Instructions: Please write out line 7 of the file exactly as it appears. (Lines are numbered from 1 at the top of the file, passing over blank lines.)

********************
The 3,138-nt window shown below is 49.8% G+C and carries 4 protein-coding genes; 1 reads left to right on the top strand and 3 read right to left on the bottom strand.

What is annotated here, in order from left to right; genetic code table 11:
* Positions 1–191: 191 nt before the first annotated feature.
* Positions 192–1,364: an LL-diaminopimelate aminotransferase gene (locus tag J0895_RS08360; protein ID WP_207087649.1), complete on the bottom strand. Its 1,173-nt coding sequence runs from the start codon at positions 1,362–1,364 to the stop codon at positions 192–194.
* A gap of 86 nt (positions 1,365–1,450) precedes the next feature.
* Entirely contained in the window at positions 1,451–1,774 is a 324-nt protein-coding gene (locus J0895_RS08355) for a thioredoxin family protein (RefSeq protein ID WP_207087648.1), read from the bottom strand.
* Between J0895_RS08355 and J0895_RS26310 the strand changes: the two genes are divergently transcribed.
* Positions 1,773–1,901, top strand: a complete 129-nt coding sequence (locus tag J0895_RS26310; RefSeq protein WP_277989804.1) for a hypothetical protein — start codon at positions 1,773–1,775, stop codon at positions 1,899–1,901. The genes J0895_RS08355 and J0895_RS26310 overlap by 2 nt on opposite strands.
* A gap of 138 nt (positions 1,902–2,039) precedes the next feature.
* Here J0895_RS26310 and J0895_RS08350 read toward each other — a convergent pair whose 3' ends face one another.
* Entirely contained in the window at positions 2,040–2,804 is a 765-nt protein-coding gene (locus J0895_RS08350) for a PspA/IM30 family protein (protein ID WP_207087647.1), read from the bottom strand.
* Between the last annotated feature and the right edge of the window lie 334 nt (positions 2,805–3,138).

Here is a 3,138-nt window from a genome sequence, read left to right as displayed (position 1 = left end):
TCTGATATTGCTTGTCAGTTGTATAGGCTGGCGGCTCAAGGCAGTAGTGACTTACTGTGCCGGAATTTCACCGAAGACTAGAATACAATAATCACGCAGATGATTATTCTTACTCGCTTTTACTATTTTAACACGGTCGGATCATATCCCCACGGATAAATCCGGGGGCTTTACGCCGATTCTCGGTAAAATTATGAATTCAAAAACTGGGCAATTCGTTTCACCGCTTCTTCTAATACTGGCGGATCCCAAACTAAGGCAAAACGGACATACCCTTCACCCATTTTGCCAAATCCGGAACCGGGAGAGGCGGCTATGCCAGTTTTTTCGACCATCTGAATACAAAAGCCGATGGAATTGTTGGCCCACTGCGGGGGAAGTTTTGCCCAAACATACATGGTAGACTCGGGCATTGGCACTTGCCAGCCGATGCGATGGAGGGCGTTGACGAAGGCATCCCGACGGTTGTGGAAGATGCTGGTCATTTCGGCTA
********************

* Between J0895_RS08355 and J0895_RS26310 the strand changes: the two genes are divergently transcribed.